Offline
Re: Recommended Cross Train in Aikido or BJJ?

If I had my choice and/or win the lottery, I would try to learn every martial art possible.

But for function and such I have only 3 that would probably be main concentrations:

Aikido-for above stated reasons

Jujitsu/BJJ-Ground attacks because once your aikido doesnt work and someone grabs and tackles you into the ground you are pretty much screwed.

Muay Thai-Conditioning and actually learning to strike with fists, elbows, knees, and shins.
  Reply With Quote
Old 11-30-2007, 10:15 AM   #7
Larry Feldman
  AikiWeb Forums Contributing Member
Dojo: Atlanta School of Aikido
Location: Atlanta, GA
Join Date: Sep 2002
Posts: 328
United_States
Offline
Re: Recommended Cross Train in Aikido or BJJ?

Something else to factor in your decision is the availability of quality instruction in your area.

There is a very good argument that says find the best instructor you can.
  Reply With Quote
Old 11-30-2007, 11:48 AM   #8
Aristeia
Location: Auckland
Join Date: Sep 2002
Posts: 971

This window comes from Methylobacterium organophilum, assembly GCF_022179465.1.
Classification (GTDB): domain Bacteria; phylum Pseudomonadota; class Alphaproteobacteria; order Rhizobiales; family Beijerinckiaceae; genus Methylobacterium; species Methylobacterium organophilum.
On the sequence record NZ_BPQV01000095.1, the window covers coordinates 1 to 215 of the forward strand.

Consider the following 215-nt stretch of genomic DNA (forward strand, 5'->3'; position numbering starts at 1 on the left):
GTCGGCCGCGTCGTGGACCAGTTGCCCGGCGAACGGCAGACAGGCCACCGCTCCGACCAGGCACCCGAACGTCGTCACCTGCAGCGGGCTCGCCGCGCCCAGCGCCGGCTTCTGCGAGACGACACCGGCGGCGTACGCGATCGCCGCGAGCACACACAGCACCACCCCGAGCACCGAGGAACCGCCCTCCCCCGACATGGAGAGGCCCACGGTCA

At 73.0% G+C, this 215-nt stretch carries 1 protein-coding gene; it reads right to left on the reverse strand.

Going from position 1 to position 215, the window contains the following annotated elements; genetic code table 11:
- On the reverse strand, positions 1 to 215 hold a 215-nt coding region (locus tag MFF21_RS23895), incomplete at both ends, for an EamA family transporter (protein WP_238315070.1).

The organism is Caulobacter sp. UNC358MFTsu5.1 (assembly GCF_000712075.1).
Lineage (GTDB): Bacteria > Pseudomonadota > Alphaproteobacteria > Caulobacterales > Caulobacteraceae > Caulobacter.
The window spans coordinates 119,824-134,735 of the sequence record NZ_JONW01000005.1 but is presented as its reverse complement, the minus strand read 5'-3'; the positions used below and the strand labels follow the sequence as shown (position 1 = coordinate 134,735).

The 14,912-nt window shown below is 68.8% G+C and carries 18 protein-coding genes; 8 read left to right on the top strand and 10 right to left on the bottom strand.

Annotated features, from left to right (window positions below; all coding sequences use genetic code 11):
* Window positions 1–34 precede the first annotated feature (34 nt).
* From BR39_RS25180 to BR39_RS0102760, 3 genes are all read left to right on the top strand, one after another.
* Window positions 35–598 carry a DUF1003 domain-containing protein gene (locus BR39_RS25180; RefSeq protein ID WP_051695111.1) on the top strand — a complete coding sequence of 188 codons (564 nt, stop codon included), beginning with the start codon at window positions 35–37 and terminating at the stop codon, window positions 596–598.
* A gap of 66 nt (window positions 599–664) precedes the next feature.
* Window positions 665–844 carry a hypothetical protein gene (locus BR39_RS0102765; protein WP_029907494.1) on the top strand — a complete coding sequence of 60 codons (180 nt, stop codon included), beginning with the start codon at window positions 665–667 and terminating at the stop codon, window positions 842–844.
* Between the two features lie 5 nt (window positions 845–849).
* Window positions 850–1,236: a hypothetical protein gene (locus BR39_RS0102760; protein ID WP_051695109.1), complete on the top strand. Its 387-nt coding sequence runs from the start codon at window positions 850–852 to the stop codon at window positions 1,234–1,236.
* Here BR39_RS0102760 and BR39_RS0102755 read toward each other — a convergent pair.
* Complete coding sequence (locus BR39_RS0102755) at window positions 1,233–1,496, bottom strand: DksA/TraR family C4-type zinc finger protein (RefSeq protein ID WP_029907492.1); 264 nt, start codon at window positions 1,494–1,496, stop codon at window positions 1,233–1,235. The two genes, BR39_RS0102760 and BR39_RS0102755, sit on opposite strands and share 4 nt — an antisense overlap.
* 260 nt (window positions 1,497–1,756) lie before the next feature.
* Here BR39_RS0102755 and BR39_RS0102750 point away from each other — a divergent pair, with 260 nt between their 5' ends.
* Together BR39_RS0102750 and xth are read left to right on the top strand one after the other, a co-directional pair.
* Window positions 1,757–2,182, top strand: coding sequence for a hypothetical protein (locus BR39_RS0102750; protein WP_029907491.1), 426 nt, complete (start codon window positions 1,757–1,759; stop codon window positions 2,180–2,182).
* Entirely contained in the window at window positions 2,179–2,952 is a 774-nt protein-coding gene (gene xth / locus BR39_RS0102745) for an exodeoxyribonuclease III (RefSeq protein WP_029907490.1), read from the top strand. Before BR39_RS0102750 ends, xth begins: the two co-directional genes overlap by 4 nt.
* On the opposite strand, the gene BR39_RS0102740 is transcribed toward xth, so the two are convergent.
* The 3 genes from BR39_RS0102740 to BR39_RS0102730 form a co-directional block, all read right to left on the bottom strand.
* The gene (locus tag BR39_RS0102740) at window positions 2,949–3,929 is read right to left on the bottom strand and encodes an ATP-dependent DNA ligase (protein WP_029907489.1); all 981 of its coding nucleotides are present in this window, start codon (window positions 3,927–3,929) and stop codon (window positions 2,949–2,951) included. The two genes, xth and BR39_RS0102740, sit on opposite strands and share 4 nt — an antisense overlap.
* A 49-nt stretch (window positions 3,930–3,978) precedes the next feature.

New Zealand
Offline
Re: Recommended Cross Train in Aikido or BJJ?

best advice in this thread so far = go try a few classes of both.

The one that is best to do is the one you will enjoy enough to get along to class.

"When your only tool is a hammer every problem starts to look like a nail"
  Reply With Quote
Old 11-30-2007, 12:50 PM   #9
Ron Tisdale
Dojo: Doshinkan dojo in Roxborough, Pa
Location: Phila. Pa
Join Date: Jun 2002
Posts: 4,614
United_States
Offline
Re: Recommended Cross Train in Aikido or BJJ?

The last two posts are really excellent advice...not to take anything away from the others.

Best,
Ron

Ron Tisdale
-----------------------
"The higher a monkey climbs, the more you see of his behind."